[Update: This post was written in 2015.]
I have known that things aren’t always the way you first see them since I was a child. My rainbow does not look the same as the rainbow that the vast majority of you see. I don’t see the explosion of red when bottlebrush is in season and I am just as likely to be wearing a purple tie thinking it is blue as I am a grey one thinking it is green.
I am colourblind.
For the most part, this colour uncertainty is something curious. The most serious consequences for me included not being able to choose being a pilot, a policeman or an electrical engineer as a career.
During a working bee I once spent half an hour looking for tins of green paint that turned out to be the very same tins of pink paint I had moved aside to commence my search. Other volunteers were dispatched to search for me, and when they arrived, they pointed to the cans that I had placed aside. The look on their face told me they couldn’t understand how I couldn’t see this.
Over the last two days I have found it fascinating to see how people have responded to the #thedress, the phenomenon of the photo of a dress that appears to be different colours depending on the viewer.
What has stood out is the degree that people are ready to become entrenched in their position that the dress either has to be white-gold, or blue-black.
This little internet storm highlights one of the biggest challenges to communication. Everyone who is sure the dress is one colour and not the other (just like the working bee paint rescuer) struggle to accept that there could be another way to see things.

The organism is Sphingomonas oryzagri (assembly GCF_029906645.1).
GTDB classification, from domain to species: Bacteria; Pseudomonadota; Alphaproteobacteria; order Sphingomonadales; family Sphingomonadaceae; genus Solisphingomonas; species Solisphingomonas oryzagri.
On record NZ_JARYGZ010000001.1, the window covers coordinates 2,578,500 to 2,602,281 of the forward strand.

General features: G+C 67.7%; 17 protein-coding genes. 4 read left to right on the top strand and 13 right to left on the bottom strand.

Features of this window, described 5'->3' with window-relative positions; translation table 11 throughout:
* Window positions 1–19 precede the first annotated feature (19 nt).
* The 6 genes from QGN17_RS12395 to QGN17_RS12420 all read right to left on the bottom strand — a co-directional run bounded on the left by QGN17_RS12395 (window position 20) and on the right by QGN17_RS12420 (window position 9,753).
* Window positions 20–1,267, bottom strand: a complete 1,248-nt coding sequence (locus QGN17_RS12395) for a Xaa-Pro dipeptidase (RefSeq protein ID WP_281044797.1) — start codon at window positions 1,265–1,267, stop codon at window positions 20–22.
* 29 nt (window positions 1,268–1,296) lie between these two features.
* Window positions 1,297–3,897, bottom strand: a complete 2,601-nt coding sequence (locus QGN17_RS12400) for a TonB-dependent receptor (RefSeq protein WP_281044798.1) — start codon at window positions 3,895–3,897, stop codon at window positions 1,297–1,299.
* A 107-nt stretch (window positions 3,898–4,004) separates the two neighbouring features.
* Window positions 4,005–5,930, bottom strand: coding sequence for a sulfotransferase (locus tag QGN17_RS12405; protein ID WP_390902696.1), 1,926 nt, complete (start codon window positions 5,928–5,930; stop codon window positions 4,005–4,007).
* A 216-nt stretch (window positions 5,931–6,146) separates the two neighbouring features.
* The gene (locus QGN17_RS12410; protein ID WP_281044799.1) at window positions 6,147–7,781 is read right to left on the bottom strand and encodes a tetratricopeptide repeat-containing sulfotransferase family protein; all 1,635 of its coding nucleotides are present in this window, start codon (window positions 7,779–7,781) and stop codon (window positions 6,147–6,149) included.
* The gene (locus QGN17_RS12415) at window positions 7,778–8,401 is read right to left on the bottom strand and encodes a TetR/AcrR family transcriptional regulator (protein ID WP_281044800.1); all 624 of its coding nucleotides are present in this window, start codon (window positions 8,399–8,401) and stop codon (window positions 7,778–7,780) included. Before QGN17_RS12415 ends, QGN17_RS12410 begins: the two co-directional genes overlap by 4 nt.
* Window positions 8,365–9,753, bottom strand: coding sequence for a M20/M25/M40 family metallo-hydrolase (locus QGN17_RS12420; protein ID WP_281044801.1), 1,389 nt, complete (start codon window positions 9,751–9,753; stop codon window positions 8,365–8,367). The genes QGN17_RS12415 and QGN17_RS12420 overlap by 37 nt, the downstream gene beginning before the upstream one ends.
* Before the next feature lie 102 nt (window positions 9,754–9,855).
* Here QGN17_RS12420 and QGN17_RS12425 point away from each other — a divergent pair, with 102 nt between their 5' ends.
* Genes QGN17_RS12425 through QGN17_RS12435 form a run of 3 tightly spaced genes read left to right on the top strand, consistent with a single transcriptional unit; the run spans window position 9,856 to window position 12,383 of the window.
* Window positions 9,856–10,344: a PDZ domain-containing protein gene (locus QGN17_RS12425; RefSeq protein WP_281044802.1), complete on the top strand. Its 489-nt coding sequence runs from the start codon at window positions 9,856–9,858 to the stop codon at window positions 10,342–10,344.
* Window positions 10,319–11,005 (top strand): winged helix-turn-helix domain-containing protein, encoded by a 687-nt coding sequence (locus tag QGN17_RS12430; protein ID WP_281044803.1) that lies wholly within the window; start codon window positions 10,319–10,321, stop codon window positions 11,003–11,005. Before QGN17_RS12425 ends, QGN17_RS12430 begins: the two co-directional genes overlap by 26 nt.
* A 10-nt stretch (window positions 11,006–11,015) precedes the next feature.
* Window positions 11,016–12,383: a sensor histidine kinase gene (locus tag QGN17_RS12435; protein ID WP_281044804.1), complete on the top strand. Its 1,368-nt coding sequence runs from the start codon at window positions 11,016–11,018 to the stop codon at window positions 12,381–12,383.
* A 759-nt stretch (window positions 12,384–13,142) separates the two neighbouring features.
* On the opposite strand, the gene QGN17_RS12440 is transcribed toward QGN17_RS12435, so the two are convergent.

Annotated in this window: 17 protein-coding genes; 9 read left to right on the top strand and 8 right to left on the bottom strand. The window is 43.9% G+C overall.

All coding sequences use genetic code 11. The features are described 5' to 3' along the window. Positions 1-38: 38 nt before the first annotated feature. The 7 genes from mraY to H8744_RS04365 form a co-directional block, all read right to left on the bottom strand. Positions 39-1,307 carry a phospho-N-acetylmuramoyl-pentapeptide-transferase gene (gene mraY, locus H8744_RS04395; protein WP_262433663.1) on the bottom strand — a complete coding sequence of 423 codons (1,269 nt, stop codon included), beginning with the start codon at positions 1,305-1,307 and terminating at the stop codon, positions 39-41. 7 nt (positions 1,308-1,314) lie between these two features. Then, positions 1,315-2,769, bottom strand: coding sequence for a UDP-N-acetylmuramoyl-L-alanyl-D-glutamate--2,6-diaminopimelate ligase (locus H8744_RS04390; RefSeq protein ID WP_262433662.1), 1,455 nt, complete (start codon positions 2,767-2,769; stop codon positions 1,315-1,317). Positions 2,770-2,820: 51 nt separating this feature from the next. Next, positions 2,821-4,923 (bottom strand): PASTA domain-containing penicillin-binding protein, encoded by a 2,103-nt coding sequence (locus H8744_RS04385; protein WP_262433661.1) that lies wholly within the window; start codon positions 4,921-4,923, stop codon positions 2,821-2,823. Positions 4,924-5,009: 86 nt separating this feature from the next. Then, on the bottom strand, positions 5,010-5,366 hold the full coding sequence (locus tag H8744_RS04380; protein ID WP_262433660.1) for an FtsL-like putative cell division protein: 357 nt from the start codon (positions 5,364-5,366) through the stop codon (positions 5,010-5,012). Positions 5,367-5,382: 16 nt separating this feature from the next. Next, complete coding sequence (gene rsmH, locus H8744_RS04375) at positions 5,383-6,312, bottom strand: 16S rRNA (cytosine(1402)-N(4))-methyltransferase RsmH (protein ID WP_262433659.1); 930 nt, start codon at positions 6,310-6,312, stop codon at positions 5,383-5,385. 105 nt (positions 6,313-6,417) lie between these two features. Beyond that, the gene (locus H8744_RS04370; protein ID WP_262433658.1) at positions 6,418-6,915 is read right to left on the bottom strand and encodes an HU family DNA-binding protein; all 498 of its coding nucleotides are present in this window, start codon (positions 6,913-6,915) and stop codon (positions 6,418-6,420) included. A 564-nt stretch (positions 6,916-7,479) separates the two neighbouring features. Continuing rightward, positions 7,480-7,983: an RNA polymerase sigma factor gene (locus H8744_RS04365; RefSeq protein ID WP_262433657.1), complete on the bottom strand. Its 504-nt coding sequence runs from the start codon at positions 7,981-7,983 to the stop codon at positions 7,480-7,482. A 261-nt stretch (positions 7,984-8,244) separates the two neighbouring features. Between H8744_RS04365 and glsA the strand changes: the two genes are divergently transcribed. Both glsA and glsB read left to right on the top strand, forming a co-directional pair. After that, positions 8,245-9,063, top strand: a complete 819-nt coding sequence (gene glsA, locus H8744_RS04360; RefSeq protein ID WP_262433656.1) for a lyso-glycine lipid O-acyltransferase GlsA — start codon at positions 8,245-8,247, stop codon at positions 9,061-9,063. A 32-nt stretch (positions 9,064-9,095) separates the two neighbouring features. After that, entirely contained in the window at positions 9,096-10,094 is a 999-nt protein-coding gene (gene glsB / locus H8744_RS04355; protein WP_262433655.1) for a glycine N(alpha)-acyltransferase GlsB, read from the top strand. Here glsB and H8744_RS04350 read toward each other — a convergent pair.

This post from arts and culture site Hyperallergic on the philosophical roots of the reaction to #thedress explores the how these experiences of ‘otherness’ challenge our understanding of the world.
But the gift that I have been given by my other-sightedness is a daily sense that there may be another way. Over the past twenty years, my work as a communicator and change manager is to help leaders, project managers, employees consider that blue might be gold and white might be black.
There is always another way to see something.
It is such a great, simple metaphor for differences in perception. Craig Silverman at Poytner has written a wonderful piece on what the whole episode can teach journalists which I recommend to anyone involved in writing, communicating and change. As Silverman writes:
“The simple truth is our brains process information in ways that can lead us astray. This is something every journalist needs to be aware of and account for in the work we do.”